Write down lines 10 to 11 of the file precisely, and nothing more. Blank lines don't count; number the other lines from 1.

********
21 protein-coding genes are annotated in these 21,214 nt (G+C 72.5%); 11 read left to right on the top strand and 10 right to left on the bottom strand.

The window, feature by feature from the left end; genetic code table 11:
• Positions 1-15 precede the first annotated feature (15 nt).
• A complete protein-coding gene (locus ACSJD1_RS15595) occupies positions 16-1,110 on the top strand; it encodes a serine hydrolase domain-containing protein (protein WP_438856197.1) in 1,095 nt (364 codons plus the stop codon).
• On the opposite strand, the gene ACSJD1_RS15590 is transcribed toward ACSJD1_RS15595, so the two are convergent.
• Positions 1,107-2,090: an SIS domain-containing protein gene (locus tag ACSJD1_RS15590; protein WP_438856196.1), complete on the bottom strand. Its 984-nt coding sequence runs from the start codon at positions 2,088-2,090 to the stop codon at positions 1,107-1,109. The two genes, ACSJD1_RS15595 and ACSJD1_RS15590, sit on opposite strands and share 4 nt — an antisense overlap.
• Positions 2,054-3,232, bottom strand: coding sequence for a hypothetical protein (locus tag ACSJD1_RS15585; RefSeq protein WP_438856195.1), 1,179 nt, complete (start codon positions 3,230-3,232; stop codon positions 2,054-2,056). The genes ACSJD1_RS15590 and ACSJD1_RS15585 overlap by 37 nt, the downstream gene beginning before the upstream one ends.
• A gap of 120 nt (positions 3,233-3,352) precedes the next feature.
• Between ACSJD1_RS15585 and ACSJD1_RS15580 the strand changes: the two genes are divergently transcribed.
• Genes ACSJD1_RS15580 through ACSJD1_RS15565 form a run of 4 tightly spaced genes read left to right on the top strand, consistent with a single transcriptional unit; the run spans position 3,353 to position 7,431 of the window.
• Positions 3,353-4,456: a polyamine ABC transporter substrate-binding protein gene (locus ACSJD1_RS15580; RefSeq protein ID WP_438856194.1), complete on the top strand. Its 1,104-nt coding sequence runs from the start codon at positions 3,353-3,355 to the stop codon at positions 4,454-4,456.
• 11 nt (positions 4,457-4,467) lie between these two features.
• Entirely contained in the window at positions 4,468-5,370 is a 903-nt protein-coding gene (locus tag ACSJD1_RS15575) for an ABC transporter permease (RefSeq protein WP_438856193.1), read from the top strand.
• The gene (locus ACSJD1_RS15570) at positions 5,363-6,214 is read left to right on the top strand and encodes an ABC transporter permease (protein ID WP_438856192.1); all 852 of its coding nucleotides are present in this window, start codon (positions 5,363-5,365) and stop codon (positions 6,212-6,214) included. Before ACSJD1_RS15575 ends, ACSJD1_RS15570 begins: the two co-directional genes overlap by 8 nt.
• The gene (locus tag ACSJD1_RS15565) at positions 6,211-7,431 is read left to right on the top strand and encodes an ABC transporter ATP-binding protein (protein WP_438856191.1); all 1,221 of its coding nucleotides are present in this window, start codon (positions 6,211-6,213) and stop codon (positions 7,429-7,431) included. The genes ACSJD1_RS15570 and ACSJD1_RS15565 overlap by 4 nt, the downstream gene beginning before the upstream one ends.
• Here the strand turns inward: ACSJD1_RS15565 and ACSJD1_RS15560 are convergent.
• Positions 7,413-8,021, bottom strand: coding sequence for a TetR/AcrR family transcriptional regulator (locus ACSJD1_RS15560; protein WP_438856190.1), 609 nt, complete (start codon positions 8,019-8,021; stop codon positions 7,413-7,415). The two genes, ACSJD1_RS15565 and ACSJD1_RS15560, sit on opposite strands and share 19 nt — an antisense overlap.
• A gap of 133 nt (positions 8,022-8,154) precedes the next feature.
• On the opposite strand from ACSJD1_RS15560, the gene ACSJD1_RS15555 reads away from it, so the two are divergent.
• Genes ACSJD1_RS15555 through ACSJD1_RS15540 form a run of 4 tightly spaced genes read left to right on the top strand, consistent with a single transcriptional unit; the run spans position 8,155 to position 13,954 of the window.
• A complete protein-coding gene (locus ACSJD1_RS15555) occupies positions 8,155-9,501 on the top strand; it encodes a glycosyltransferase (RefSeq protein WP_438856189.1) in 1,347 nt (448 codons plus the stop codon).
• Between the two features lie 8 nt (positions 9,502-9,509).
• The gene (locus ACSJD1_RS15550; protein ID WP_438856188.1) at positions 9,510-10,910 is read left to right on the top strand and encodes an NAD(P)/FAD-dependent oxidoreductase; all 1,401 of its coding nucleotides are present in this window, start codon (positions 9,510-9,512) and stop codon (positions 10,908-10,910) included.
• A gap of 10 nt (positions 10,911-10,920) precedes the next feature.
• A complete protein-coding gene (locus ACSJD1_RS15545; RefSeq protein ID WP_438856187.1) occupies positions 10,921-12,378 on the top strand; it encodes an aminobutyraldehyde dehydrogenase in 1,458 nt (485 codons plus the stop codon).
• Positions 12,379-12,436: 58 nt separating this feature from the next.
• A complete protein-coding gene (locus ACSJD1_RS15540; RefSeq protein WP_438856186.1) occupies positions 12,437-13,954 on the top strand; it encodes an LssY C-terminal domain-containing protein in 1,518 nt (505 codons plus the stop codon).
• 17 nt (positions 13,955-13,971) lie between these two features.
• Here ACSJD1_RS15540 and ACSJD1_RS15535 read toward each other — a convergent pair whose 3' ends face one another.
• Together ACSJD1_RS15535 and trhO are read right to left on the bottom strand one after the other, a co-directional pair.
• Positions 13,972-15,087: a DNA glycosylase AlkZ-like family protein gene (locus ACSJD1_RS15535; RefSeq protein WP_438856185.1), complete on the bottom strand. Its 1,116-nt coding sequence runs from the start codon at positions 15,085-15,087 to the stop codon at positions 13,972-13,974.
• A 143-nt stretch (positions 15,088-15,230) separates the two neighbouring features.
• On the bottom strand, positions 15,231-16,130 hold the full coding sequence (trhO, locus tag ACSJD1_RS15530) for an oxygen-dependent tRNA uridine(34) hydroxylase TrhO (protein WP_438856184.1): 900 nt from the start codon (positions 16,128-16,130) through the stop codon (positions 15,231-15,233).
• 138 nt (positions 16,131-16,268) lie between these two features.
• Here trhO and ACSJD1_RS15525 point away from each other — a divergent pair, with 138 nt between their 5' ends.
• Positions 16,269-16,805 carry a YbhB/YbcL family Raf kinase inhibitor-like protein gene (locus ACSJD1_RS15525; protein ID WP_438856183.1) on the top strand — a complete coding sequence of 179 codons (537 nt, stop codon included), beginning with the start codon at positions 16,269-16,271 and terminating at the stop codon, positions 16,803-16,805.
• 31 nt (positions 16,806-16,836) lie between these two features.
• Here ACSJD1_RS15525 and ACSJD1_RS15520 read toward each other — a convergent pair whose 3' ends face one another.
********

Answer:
• Genes ACSJD1_RS15580 through ACSJD1_RS15565 form a run of 4 tightly spaced genes read left to right on the top strand, consistent with a single transcriptional unit; the run spans position 3,353 to position 7,431 of the window.
• Positions 3,353-4,456: a polyamine ABC transporter substrate-binding protein gene (locus ACSJD1_RS15580; RefSeq protein ID WP_438856194.1), complete on the top strand. Its 1,104-nt coding sequence runs from the start codon at positions 3,353-3,355 to the stop codon at positions 4,454-4,456.